Posted on October 30, 2020 at 10:00 AM by Sadye Scott-Hainchek
Stephen King seems to owe Fussy fans a sincere apology, a therapy session, or at least a good nightlight.
When we asked which books gave our fans a good scare — guts and gore fully allowed — they told us just how deeply King terrified them!
So as not to let him hog the spotlight, we’ll first share other books that frightened our readers.
In addition to Shirley Jackson and Peter Straub, who turned up both on this list and our previous inquiry (about the not-quite-as-dark), these stories were the stuff of many nightmares:
Andrew K.: “The Cask of Amontillado” is so much more creepy when you are mature enough to really understand how horrible the final scene is. That being said my taste tends towards the work of Clive Barker in horror.
Aside from being the basis for the Hellraiser universe, his work tends to lay back the skin of reality as we know it and show us a wonderful and terrifying hidden world that lays underneath where the line between ally and enemy is not always as clear cut as we would like. Imagica, while more a work of fantasy, is definitely Barker's with wondrous visions and terrible truths in equal measure.
Catherine W.: Dean Koontz’s Tick Tock.
Cynthia V.: Anything by Edgar Allan Poe, The Turn of the Screw, and, of course, The Exorcist!
Diane W.: Read Helter Skelter. It'll scare the crap out of you — and it's nonfiction.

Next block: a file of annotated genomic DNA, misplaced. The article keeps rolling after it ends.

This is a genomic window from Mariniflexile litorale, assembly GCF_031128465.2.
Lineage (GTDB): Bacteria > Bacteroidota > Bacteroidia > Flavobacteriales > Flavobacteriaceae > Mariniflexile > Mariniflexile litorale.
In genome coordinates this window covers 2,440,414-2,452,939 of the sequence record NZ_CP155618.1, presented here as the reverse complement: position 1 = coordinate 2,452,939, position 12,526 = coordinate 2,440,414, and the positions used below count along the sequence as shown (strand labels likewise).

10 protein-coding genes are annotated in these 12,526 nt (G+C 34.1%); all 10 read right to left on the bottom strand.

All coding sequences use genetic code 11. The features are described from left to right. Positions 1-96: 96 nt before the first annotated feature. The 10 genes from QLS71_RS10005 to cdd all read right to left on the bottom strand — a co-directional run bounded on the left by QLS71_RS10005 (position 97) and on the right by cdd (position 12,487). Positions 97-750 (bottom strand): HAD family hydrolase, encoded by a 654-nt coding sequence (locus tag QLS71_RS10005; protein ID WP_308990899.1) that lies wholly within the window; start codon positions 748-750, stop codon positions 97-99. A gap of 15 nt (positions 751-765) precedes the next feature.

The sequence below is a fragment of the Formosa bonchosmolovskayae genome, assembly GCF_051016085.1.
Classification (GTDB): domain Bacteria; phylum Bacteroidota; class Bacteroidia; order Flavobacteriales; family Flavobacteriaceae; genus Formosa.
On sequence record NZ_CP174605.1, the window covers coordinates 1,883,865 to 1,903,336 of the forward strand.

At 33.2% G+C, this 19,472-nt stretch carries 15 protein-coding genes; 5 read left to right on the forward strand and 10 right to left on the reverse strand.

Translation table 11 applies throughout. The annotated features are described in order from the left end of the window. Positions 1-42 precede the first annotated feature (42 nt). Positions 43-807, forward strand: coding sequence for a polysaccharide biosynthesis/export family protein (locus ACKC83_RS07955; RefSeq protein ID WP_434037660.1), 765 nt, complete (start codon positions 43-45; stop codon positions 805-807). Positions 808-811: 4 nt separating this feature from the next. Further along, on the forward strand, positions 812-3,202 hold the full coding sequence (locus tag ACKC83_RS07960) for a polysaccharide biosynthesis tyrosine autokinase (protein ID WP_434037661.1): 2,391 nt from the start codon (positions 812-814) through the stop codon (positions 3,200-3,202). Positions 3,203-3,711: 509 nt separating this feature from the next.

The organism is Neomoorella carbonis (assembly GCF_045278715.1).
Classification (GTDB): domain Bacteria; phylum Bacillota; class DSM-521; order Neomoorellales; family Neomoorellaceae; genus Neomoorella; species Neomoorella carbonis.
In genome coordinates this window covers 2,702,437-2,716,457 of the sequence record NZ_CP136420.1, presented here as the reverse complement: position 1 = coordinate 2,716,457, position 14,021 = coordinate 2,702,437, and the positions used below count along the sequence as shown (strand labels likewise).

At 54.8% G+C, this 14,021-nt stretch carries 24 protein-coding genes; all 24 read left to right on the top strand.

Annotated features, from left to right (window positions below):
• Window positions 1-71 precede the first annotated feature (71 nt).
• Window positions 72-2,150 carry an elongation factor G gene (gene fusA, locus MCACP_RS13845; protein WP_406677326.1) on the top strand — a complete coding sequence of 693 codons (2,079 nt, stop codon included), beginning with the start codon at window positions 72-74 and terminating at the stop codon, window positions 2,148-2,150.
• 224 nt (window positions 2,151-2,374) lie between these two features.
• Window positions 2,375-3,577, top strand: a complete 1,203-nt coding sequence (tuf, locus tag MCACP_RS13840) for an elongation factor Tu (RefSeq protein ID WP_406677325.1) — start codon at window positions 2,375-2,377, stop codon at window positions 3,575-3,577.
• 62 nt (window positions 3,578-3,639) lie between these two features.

Donna W.: Beowulf.
Dorie U.: Swan Song by Robert McCammon — it gives me chills every time I reread it.
Eileen G.: Harvest Home, Thomas Tryon.
Erin K.: 1. Dracul, by Bram Stoker’s great-nephew. Single scariest book I’ve ever read; 2. The Shining; 3. The Omen; 4. Pet Sematary; 5. The original Dracula.
Jack S.: The House on the Borderland by William Hope Hodgson.
Janet K.: Dracula and The Exorcist! For a long time after I read The Exorcist I was scared of every little noise in the house!
Janet M.: Heart-Shaped Box by Joe Hill.
Jean M.: The Amityville Horror.
Kelly R.: All Heads Turn When the Hunt Goes By. Southern Gothic horror, so well written.
Leslye R.: The Handmaid’s Tale.
Linda D.: The Historian.
Rebecca E.: Here are my scary books. Don’t know if I'd read them again: Helter Skelter, In Cold Blood (Truman Capote), Silence of the Lambs.
Sharon S.: “The Willows.” A short story by Algernon Blackwood.
Silvia E.: The Road, by Cormac McCarthy, was one that really scared me, and I never read it again.
Suzy K.: The Other by Thomas Tryon, The HAB Theory by Alan W. Eckert.
Talitha E.: The Exorcist was scary. It kept me up all night.
Tina A.: I don't read a lot of scary books. I loved James Patterson's Alex Cross series. They're scary to me because they could be real.
And now for the Stephen King section …
Annetta G.: I put books that scare me when I'm reading them in the freezer. Pet Sematary was in there for a loooooooong time.
Carol S.: The scene in The Shining when the topiaries move — gets me every time.
Debbie M.: I threw The Shining, Helter Skelter, and It in the trash.
Tina H.: The Shining. I actually threw it in a trash can not in our house because I didn’t want it in our house.
June T.: The first time I read The Shining, I had to drop it and walk away for awhile. I had never been frightened by a book before.
Kelly R.: Carrie had to leave my bedroom before I could sleep!
Venaye R.: For many years The Haunting of Hill House. Then Stephen King wrote It and changed clowns forever.